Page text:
The “Harry Potter” books famously feature a sorting hat, a magical way of determining in which house Hogwarts students truly belong: Gryffindor? Slytherin?

The Associated Press recently reported that Americans have no need for such sorcery to find the like-minded: Republicans and Democrats are separating physically at such a furious pace, the news agency reported, that the ideological divide between the states is now starker than at any point in living memory.

The most striking evidence? A single party controls the legislature in all but two states. And only 10 states are led by governors of parties that differ from the one that controls the legislature.

Some of that is a consequence of pernicious gerrymandering, of course, but there is so little common ground these days that Americans increasingly are picking up and moving to where they feel at one with the dominant cultural norms and free to express themselves.

If you want to put out a gay pride flag, you might think twice about living in one of the seven states – Indiana, Arkansas, Idaho, Kentucky, Mississippi, Missouri and South Carolina – where the Republican attorneys general recently issued a threatening collective letter to the retailer Target over its display of LGBTQ-friendly merchandise, expressing concern about “the company’s promotion and sale of potentially harmful products to minors” and how that might constitute a “possible violation of fiduciary duties by the company’s directors and officers.”

We consider the protection of a state’s children to be a primary duty of all attorneys general, and we respect the rights of parents to guide their children, but that letter was a political salvo, an offensive contextualizing of gay pride with harm to minors, the potential for which exists in people of all kinds. The letter represented time that would have better spent investigating prosecutable predators and products with far more capacity to harm than a slogan on a T-shirt and other items of clothing.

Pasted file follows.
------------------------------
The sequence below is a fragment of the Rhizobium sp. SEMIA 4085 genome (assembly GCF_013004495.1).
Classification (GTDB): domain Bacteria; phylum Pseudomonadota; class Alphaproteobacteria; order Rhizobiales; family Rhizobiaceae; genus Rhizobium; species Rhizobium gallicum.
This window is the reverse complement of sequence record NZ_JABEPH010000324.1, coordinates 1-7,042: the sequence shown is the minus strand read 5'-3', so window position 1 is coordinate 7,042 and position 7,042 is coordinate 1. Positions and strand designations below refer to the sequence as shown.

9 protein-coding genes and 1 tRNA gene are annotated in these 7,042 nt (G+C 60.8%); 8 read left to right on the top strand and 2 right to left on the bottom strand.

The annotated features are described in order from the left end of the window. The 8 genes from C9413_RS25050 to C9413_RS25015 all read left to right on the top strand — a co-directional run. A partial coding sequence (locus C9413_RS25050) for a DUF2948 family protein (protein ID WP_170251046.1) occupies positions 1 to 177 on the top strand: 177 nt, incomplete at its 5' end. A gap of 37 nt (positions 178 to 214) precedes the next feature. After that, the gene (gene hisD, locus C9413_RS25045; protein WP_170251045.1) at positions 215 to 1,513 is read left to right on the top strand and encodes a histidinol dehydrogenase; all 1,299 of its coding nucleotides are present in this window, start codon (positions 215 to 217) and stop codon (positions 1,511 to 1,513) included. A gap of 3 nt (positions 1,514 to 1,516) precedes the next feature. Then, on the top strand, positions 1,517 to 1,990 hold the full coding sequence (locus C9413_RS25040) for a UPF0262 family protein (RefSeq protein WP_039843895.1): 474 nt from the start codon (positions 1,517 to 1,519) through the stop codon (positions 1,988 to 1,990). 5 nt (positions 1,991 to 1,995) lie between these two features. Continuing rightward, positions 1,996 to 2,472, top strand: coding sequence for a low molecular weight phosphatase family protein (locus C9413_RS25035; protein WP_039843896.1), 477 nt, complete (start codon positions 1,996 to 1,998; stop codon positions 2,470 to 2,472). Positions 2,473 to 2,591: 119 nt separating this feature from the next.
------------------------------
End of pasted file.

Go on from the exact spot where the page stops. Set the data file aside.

Target does not force anyone who does not wish to buy its products to walk through its doors, and Americans are free to insist that their children shop elsewhere and to have them join them in protesting in the parking lot if they so choose.

The attorneys general should not be in the business of creating a chilling political climate for private businesses trying to navigate varying community standards. As Target and other businesses well know, the marketplace can do that by itself.

Conservatives, on the other hand, also told the AP that they can be made to feel uncomfortable, in their case if they display a pro-police flag in liberal communities or even the Stars and Stripes. That’s a sad state of affairs. Americans should have the right to indicate their support of law enforcement or express their patriotism with displays on their own property.

In some ways, of course, the so-called big sort is a harmless clustering of the like-minded: Certain college towns long have attracted progressives, just as other communities, offering lots of space and open air, have appealed more to conservatives. And we’d also note that these divides are not always marked by a state line; most small communities in downstate Illinois, for example, have more in common with rural Missouri than the towns in the Land of Lincoln’s northern reaches.

But the busy moving vans still represent a worrying trend. Homogenized states mean less incentive for politicians to work together and less incentive for Americans to see the other side of issues. They represent the diminishment of core American values that enhance the nation’s unity.

And on the most personal level, it means less chance to learn something from, and teach something to, a decent person with different views who just happens to live next door.

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